Benito Herrera Ignacio picks dahlias at Figone's nursery in San Mateo County.

Flowers are part of Figone's heritage. His parents started out growing produce, but in 1955 began growing flowers. They often took Louie to the flower mart.

"When I came down here in the '60s with my dad, everyone was a grower," Figone said.

In the beginning, only California flower growers sold their goods at the San Francisco Flower Mart. Over time, however, the business model transitioned to include floral wholesalers and products from all over the world—and now fills a sprawling warehouse complex in the city's SoMa (South of Market) district. But the family atmosphere remains.

"I look forward to coming to the market," Figone said. "We know everybody, know their families."


Robert Otsuka, executive vice president and general manager of the California Flower Market, oversees the 100-year-old operation.

Michael Daigian often buys from Figone. He's a third-generation and well-known San Francisco floral and event designer whose creations are seen in movies and at weddings, restaurants and corporate events. Daigian comes looking for hydrangeas, agrostemma (commonly known as corncockle) and unique greenery for his creations. Today, he's especially interested in Figone's dahlias.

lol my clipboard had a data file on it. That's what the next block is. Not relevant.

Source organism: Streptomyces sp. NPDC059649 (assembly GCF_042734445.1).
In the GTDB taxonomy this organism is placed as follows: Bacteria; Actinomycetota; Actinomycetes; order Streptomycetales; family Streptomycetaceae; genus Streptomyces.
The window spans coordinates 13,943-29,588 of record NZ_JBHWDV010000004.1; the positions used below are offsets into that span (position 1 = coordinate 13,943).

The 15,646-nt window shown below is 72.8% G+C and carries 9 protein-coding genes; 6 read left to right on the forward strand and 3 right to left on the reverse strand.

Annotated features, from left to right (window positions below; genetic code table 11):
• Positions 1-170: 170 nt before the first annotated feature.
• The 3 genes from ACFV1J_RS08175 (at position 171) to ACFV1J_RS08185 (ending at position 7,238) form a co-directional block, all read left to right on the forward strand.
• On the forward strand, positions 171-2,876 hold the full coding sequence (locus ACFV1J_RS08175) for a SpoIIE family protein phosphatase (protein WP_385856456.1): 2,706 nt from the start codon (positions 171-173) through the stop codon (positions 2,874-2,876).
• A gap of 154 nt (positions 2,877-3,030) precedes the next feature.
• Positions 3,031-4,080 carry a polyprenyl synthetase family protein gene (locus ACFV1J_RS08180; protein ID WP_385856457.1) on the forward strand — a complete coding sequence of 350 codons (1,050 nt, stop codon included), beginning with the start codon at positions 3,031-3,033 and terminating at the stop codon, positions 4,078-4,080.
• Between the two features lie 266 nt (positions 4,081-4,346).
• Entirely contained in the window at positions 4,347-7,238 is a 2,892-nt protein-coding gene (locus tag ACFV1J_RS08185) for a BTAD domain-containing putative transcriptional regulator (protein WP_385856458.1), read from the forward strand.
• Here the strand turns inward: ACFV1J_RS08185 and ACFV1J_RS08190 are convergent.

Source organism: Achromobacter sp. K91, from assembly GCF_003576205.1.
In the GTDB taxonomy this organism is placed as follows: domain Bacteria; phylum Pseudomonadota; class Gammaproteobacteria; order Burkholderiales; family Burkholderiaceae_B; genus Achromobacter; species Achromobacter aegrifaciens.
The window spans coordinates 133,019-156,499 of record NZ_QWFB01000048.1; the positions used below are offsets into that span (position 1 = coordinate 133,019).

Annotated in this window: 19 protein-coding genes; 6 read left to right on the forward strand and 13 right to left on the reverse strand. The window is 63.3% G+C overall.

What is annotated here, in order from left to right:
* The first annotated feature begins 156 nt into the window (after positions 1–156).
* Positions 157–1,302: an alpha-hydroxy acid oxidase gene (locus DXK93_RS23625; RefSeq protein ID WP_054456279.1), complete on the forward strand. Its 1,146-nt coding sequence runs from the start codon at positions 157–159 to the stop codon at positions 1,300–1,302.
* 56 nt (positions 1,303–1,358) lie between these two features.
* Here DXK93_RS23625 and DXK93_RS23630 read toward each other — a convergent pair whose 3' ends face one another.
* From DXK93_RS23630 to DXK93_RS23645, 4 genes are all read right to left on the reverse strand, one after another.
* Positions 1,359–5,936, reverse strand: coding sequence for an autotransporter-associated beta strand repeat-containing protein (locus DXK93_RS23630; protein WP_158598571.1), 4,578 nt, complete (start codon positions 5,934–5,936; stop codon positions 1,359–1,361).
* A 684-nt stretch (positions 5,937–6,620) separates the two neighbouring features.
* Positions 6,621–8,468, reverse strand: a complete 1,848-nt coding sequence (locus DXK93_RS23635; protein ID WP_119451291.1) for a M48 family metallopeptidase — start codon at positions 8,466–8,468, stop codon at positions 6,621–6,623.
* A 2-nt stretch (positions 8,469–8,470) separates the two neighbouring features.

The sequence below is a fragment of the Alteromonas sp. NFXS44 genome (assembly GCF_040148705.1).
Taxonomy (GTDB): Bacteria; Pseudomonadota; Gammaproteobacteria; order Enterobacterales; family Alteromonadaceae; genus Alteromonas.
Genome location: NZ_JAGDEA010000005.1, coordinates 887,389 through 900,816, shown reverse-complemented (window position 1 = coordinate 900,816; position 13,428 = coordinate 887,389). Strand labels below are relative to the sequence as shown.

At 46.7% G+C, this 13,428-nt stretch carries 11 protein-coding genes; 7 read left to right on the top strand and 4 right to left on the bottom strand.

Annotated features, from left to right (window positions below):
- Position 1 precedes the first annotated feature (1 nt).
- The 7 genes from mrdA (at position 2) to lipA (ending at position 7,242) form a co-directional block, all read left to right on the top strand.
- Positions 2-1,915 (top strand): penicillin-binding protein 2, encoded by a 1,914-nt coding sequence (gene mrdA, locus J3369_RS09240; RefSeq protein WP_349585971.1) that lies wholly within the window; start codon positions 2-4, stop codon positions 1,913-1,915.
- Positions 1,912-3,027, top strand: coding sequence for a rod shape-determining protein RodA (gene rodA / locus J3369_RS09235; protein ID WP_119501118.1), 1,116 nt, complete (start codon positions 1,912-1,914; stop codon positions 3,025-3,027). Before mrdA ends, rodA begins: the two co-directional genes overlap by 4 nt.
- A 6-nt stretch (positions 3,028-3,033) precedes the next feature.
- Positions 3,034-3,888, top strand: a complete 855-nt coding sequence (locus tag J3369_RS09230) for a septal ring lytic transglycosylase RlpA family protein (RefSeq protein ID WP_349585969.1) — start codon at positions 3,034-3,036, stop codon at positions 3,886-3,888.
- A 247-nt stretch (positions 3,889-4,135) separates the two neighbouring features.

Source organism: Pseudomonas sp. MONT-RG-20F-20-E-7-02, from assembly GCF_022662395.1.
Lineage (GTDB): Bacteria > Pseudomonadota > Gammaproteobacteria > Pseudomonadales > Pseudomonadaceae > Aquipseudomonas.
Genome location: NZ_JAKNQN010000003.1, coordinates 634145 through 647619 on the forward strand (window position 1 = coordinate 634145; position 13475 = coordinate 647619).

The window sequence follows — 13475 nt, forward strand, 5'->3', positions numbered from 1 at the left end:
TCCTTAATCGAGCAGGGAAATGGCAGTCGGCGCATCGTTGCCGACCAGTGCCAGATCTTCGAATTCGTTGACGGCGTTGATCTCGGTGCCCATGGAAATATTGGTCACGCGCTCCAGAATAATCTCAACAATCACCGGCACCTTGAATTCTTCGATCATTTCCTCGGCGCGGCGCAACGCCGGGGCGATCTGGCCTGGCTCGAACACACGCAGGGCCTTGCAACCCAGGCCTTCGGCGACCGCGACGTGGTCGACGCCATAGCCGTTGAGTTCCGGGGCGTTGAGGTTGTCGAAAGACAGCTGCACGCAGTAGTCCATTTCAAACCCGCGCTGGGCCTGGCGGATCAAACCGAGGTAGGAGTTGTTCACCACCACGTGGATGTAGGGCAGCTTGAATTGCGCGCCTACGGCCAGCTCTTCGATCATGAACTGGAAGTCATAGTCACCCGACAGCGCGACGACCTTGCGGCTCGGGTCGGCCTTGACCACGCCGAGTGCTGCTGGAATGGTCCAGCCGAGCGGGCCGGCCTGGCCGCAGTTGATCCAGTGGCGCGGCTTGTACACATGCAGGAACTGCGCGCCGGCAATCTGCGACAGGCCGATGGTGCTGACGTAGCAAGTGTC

Jamie Coleman and daughter Ella load their cart.

"This is farm-fresh right here," Daigian said. "They come in buckets," he added, emphasizing the flowers' just-picked quality, coming from the farm within 24 hours.

The dahlia is a bushy, tuberous perennial harvested from mid- to late summer. Its flowers are light-sensitive, making Figone's farm in Miramar—which can have fog—an ideal place to grow them.

"Dahlias do well, as we have a microclimate back in the canyon," he said. "They like a cool climate."


Victor Neve grows peonies in Shasta County.

Figone grows the karma variety of dahlia in 17 colors. Burgundy is the most popular, selling at four times the rate of his other colors.

During peak season, you'll find Figone and his team picking 400 to 500 bunches of dahlias a day. They are also busy picking hundreds of bunches of sunflowers and hydrangeas.

Back at the San Francisco Flower Mart, what sells depends on trends. The 4,500 regular buyers—florists, designers, everyday consumers—usually come knowing what they want.


George Themelis, right, owner of Nuckton Co., which is still in the market, poses for a picture in the mid-1900s.

"Trends are huge in the floral world," Otsuka said. "Floral often follows fashion when it comes to color."

Last year it was purple, but the hot color for 2012 is something called tangerine tango—a vibrant orange.

"The flower grower takes a gamble that what they planted will be what the buyer wants," said Jeanne Boes, marketing and promotions director at the San Francisco Flower Mart.